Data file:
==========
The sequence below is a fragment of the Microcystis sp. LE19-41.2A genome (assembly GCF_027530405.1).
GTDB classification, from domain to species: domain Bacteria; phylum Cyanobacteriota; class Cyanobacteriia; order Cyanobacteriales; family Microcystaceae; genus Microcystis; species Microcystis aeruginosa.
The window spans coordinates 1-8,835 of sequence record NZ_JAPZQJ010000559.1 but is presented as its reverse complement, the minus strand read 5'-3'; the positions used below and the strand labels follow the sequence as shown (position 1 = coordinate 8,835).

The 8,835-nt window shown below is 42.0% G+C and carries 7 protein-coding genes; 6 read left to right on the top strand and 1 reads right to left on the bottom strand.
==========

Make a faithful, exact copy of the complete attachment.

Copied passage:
The sequence below is a fragment of the Microcystis sp. LE19-41.2A genome (assembly GCF_027530405.1).
GTDB classification, from domain to species: domain Bacteria; phylum Cyanobacteriota; class Cyanobacteriia; order Cyanobacteriales; family Microcystaceae; genus Microcystis; species Microcystis aeruginosa.
The window spans coordinates 1-8,835 of sequence record NZ_JAPZQJ010000559.1 but is presented as its reverse complement, the minus strand read 5'-3'; the positions used below and the strand labels follow the sequence as shown (position 1 = coordinate 8,835).

The 8,835-nt window shown below is 42.0% G+C and carries 7 protein-coding genes; 6 read left to right on the top strand and 1 reads right to left on the bottom strand.